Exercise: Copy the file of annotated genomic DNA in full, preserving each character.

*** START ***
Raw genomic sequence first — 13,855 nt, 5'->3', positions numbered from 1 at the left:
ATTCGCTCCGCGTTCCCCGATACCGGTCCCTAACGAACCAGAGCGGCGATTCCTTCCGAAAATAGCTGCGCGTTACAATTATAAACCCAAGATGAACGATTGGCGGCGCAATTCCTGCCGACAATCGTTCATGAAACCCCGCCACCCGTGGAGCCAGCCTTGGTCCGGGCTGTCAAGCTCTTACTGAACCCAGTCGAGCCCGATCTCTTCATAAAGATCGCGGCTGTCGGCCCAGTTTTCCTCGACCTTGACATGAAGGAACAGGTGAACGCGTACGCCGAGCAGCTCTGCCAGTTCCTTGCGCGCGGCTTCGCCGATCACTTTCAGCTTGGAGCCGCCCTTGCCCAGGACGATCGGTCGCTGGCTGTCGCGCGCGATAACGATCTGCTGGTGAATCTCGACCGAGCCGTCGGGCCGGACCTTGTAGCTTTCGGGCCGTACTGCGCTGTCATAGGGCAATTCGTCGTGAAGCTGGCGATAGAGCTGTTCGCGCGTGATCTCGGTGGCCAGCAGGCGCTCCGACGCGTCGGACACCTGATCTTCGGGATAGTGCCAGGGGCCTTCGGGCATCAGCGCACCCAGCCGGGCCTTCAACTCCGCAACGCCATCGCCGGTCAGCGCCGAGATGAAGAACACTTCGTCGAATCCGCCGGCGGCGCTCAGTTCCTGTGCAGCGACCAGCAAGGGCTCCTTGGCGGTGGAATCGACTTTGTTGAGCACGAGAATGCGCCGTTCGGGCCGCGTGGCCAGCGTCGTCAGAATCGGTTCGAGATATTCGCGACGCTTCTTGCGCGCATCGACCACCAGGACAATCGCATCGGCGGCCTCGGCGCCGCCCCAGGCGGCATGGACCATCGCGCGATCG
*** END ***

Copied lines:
Raw genomic sequence first — 13,855 nt, 5'->3', positions numbered from 1 at the left:
ATTCGCTCCGCGTTCCCCGATACCGGTCCCTAACGAACCAGAGCGGCGATTCCTTCCGAAAATAGCTGCGCGTTACAATTATAAACCCAAGATGAACGATTGGCGGCGCAATTCCTGCCGACAATCGTTCATGAAACCCCGCCACCCGTGGAGCCAGCCTTGGTCCGGGCTGTCAAGCTCTTACTGAACCCAGTCGAGCCCGATCTCTTCATAAAGATCGCGGCTGTCGGCCCAGTTTTCCTCGACCTTGACATGAAGGAACAGGTGAACGCGTACGCCGAGCAGCTCTGCCAGTTCCTTGCGCGCGGCTTCGCCGATCACTTTCAGCTTGGAGCCGCCCTTGCCCAGGACGATCGGTCGCTGGCTGTCGCGCGCGATAACGATCTGCTGGTGAATCTCGACCGAGCCGTCGGGCCGGACCTTGTAGCTTTCGGGCCGTACTGCGCTGTCATAGGGCAATTCGTCGTGAAGCTGGCGATAGAGCTGTTCGCGCGTGATCTCGGTGGCCAGCAGGCGCTCCGACGCGTCGGACACCTGATCTTCGGGATAGTGCCAGGGGCCTTCGGGCATCAGCGCACCCAGCCGGGCCTTCAACTCCGCAACGCCATCGCCGGTCAGCGCCGAGATGAAGAACACTTCGTCGAATCCGCCGGCGGCGCTCAGTTCCTGTGCAGCGACCAGCAAGGGCTCCTTGGCGGTGGAATCGACTTTGTTGAGCACGAGAATGCGCCGTTCGGGCCGCGTGGCCAGCGTCGTCAGAATCGGTTCGAGATATTCGCGACGCTTCTTGCGCGCATCGACCACCAGGACAATCGCATCGGCGGCCTCGGCGCCGCCCCAGGCGGCATGGACCATCGCGCGATCG